From teacher to entrepreneur to UNESCO

As a teacher, teacher-trainer, and mobile content entrepreneur I have developed a research-based approach to mobile learning that will be presented at the forthcoming UNESCO Mobile Learning Week in Paris, February 2014.  Designed to support young people with language and literacy needs, the innovative approach of the App, along with results from testing carried out in Ireland and internationally, was selected from over 180 proposals UNESCO received worldwide.  The proposal was considered “outstanding” and contained considerable “expertise and experience” that could be shared with an international audience.

I started using mobile phones with my students in 1996 (pre Smartphone) and quickly realised the impact of engaging with young people underachieving in education, on their terms.  As a teacher-trainer, I supported teachers ill-equipped to deal with the challenge of addressing diverse learning needs in multilingual classrooms. Teaching adults, I saw how they as parents often struggled to help their own children with homework.  With classrooms already full of gadgets that have had little of no impact on teaching and learning, I sought to create a mobile application capable of addressing a multitude of challenges, that could be used internationally and developed cost effectively.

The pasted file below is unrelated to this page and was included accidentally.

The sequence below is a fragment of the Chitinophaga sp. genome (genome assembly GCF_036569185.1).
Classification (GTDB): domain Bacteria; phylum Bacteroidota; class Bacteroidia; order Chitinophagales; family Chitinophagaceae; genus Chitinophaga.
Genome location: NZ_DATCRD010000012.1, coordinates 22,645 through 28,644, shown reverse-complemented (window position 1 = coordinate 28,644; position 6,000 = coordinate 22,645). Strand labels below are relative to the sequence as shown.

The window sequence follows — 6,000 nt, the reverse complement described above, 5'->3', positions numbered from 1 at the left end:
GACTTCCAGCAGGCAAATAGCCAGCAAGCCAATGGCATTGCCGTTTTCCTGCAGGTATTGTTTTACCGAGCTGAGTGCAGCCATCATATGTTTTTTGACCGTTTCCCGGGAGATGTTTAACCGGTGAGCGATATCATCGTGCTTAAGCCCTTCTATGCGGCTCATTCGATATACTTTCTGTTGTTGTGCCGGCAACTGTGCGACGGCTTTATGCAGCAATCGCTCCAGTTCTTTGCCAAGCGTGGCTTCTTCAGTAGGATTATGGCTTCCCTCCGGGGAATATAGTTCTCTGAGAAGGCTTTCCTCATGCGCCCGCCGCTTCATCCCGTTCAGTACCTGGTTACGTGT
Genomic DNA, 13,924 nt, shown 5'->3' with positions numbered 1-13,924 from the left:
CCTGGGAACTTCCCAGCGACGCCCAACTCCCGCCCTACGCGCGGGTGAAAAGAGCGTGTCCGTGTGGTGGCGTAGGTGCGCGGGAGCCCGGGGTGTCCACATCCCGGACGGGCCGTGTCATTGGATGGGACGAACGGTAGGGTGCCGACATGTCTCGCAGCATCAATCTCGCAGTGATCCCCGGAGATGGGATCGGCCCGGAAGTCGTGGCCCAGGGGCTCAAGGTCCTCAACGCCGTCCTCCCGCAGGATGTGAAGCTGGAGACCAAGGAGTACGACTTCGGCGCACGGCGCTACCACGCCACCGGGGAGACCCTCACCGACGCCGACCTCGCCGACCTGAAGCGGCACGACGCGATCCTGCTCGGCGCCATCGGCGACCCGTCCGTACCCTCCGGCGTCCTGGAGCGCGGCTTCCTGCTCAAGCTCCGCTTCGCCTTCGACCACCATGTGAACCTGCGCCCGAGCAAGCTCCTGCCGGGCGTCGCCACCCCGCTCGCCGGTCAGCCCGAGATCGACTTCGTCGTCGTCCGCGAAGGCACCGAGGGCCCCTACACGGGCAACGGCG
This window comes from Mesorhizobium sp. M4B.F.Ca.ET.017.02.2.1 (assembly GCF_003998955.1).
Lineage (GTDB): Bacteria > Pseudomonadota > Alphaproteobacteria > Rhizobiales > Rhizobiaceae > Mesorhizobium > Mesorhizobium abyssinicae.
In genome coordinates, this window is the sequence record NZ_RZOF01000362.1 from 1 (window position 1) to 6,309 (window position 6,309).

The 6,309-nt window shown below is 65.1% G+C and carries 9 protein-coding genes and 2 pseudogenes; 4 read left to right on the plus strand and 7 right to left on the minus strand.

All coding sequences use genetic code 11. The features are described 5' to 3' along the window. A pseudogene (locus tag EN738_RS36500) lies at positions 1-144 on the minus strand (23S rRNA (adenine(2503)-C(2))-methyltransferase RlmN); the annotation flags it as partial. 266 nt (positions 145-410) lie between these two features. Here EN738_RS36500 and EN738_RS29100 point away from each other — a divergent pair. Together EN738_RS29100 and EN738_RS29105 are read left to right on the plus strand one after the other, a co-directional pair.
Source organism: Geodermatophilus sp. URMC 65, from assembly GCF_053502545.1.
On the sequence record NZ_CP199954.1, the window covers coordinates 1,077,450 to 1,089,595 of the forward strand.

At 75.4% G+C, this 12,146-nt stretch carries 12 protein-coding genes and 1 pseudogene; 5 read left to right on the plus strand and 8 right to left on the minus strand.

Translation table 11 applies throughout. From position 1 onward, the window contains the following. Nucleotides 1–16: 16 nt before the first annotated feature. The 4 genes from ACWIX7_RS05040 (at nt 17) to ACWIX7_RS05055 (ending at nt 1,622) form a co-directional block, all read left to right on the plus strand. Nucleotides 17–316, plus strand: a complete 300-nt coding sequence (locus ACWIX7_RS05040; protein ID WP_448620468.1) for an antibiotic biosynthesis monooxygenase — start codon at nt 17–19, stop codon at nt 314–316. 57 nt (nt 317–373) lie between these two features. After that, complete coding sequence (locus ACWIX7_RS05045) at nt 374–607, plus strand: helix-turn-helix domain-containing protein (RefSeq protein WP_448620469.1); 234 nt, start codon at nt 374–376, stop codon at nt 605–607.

Technology in education will only work when it partners with pedagogy.  I identified a body of research carried out by Trinity College, Dublin that received international endorsement in the area of language and literacy development.   Given that resources from the study had been downloaded in over 110 countries, I saw an opportunity to adapt this research for mobile learning to address a range of challenges in education today.   After evaluating over 2,000 apps and interviewing 500 16-year olds in Irish secondary schools about their views of literacy and mobile learning within a science context, I developed the Keywords in Context App. Within Ireland, testing is taking place in schools as well as informally. In the UK a number of different types of secondary schools are involved, along with a group of children preparing to start secondary school in 2014.   In one study in an after-school club for young people with low literacy levels / dyslexia, one student went from 13.75% to 50%, another went from 58.75% to 70%, and a third went from 36% to 76.25%.

As education budgets shrink, classroom populations explode, and teacher training fails to keep pace with the rate of change, cost effective mobile solutions capable of addressing a multitude of challenges simultaneously, are required.   Given that UNESCO is focusing on teachers, I have been selected to present  findings from this study, along with emerging business models to an audience keen to harness the potential of mobile technology to deliver on the Education for All Agenda.

 

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